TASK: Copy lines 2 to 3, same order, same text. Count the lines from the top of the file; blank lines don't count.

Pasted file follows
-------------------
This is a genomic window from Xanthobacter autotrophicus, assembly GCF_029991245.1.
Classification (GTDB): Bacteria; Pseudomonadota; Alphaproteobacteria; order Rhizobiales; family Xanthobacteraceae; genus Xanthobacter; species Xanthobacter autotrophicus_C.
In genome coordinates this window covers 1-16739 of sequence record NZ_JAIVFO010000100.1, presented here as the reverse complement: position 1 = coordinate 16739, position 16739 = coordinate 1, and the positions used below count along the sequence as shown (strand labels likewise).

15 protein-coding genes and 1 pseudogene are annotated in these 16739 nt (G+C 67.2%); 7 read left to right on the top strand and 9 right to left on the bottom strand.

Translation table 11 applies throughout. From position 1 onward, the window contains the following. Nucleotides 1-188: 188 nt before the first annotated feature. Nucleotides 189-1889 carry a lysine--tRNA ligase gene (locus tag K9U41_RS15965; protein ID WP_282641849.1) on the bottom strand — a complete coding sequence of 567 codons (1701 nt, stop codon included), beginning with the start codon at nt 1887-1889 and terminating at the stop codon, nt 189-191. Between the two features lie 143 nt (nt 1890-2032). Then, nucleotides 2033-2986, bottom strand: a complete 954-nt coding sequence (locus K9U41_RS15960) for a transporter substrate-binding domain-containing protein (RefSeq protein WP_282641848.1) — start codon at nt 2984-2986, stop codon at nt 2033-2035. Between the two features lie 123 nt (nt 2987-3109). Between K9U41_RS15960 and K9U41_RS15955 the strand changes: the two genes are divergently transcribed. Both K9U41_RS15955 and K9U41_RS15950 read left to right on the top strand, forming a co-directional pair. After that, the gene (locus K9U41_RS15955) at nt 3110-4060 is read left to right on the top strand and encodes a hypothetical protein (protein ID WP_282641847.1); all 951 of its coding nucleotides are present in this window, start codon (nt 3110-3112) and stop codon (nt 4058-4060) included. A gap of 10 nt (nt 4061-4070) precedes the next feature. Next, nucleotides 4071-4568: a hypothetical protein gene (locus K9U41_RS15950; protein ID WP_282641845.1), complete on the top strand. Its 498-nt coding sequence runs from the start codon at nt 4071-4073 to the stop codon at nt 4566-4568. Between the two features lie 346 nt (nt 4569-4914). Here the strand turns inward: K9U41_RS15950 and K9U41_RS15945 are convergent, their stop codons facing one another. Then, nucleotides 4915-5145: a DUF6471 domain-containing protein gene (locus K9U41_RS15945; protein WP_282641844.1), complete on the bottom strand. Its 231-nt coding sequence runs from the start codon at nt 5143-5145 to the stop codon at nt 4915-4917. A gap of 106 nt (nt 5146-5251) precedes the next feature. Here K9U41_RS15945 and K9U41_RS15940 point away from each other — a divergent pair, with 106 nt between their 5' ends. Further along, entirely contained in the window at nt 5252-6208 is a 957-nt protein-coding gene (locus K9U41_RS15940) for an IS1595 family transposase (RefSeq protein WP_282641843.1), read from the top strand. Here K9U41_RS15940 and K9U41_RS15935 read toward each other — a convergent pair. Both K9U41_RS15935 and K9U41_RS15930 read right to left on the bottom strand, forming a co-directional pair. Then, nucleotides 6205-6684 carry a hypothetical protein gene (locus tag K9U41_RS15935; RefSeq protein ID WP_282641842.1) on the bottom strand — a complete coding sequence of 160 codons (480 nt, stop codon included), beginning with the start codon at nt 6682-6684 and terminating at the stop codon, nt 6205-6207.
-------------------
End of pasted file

Classification (GTDB): Bacteria; Pseudomonadota; Alphaproteobacteria; order Rhizobiales; family Xanthobacteraceae; genus Xanthobacter; species Xanthobacter autotrophicus_C.
In genome coordinates this window covers 1-16739 of sequence record NZ_JAIVFO010000100.1, presented here as the reverse complement: position 1 = coordinate 16739, position 16739 = coordinate 1, and the positions used below count along the sequence as shown (strand labels likewise).